netFormulary Sunderland Joint Formulary NHS
NHS Sunderland Clinical Commissioning Group
City Hospitals Sunderland NHS Foundation Trust
 
 Introduction

Welcome to the Sunderland Joint Formulary

Useful Links

Sunderland CCG website Prescribing guidelines  Shared care guidelines and Green+ information leaflets Useful prescribing information 
PGDs  Antibiotic prescribing guidelines Guidelines on Red/Amber/Green (RAG) system of classifying drugs 

PSDs 

Emollient guidelines and formulary  Wound management formulary  Oral nutritional supplements GP formulary  Deprescribing guideline STOPPFrail
Freedom of information Red/Amber/Green (RAG) list Joint Formulary application form and amendment form  NICE
Sunderland NICE TA compliance Spreadsheet Latest decision summaries NHS England prescribing responsibilities between primary and secondary care DROP list

The Sunderland Joint Formulary consists of medicines, which have been recommended by the Joint Formulary Committee in conjunction with Consultants, GPs and other prescribers.   The contents of the formulary are supported by:

Sunderland Clinical Commissioning Group

City Hospitals Sunderland

Northumberland, Tyne and Wear NHS Foundation Trust

The formulary is intended to:

  • encourage safe, effective and economical prescribing
  • enable safe and effective transfer of prescribing from secondary to primary care
  • facilitate continuity of treatment and minimise supply problems.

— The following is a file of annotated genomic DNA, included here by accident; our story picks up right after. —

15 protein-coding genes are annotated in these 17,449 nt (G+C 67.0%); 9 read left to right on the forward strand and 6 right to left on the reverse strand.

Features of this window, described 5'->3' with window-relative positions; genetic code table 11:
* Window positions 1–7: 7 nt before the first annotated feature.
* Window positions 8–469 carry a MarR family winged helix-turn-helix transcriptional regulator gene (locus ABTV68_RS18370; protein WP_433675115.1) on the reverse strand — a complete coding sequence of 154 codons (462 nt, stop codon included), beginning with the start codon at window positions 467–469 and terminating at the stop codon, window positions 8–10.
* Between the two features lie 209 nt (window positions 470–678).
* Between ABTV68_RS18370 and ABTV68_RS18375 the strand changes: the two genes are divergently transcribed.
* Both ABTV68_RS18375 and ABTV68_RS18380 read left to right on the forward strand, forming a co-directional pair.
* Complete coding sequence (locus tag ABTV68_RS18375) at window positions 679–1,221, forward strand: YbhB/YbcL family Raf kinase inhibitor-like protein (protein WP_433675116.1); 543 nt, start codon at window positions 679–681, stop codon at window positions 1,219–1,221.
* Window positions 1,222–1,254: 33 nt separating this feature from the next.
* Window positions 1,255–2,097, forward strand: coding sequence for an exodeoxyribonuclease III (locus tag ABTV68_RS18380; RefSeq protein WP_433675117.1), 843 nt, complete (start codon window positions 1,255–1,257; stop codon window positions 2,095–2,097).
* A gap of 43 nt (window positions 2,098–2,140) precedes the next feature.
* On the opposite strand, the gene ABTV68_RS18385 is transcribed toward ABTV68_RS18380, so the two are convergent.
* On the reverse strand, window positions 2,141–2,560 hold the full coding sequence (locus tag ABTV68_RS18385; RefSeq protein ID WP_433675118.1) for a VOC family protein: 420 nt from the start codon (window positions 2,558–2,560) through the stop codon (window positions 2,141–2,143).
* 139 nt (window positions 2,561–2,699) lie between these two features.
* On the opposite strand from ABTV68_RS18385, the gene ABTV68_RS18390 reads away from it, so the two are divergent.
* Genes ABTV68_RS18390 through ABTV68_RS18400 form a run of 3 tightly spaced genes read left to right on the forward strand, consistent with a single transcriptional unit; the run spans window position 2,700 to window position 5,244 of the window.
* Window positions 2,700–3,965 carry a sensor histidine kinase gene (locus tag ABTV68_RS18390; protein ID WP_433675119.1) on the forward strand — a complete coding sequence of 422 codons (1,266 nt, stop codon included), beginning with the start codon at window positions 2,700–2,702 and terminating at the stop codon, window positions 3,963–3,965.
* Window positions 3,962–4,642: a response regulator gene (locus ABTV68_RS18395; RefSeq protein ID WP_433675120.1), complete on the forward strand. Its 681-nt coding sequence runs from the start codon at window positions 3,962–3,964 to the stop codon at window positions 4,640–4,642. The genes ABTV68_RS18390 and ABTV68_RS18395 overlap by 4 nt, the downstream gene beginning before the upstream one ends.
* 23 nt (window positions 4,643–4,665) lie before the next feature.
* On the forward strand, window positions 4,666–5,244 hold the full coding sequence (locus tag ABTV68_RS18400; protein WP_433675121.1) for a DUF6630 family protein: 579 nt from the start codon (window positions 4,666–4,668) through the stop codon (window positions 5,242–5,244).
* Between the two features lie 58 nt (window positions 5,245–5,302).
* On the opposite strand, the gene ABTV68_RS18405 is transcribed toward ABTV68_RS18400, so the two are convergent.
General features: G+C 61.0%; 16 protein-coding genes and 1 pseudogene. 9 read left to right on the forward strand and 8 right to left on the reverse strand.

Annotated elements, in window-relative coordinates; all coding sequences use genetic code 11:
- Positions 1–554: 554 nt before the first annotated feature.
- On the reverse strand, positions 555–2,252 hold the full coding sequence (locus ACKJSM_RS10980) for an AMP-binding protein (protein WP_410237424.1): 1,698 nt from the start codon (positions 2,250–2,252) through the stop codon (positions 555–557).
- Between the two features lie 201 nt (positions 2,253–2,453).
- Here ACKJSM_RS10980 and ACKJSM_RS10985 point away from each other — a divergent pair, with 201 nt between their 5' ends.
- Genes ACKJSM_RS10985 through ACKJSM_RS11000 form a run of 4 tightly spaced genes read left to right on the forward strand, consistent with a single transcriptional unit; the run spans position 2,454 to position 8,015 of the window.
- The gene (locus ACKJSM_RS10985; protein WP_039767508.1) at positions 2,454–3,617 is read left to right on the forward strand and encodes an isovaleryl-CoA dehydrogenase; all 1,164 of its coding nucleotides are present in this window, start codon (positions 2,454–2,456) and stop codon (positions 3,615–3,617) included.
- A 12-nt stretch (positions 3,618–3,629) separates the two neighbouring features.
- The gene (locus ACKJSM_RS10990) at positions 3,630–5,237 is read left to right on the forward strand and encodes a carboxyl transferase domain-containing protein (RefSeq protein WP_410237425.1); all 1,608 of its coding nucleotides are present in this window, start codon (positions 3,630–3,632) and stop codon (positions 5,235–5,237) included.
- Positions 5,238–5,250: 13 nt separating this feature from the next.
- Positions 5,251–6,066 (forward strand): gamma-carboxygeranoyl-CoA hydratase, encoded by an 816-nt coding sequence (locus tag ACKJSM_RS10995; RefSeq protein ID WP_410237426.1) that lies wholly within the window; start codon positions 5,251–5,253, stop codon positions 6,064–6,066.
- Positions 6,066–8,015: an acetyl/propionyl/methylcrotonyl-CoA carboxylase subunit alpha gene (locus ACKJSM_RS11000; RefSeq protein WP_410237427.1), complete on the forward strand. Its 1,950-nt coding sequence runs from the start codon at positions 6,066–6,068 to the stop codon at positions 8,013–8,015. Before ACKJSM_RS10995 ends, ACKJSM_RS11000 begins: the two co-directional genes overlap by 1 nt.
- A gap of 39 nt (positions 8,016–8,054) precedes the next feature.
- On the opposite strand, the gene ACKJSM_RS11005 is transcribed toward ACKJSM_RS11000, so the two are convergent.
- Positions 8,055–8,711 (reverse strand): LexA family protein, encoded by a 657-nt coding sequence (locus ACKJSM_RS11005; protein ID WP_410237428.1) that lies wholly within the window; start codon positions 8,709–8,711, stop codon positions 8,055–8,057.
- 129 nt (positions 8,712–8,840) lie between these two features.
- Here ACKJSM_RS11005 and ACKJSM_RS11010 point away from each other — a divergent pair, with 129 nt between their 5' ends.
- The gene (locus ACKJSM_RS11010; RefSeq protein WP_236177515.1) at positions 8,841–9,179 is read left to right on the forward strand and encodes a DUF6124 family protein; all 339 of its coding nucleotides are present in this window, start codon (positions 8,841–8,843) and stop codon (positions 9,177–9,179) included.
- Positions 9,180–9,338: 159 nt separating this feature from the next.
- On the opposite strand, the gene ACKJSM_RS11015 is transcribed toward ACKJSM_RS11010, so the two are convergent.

It is not intended to be a comprehensive prescribing guide or to replace the BNF or BNF for children.

Medicines are listed in chapters and subsections that generally correspond with those in the legacy BNF .

Where appropriate the formulary gives information as to which drugs are regarded as being the first choice and alternatives.

Where no ranking of drugs is stated, products are listed alphabetically. 

Products are flagged to show if they are hospital or specialist only (‘red’), suitable for shared care (‘amber’), or ‘green plus’. 

Drugs not flagged are classified as green, and may be freely prescribed in primary care. 

Hospital doctors should not ask GPs to prescribe hospital only red drugs unless there is a very exceptional reason and agreement with the GP.

Recommended International Non-proprietary Names (rINNs) are used throughout the text, but proprietary names are used for some combination and modified release products, where brand name prescribing is recommended, or to clarify which product is listed.

 

 

 


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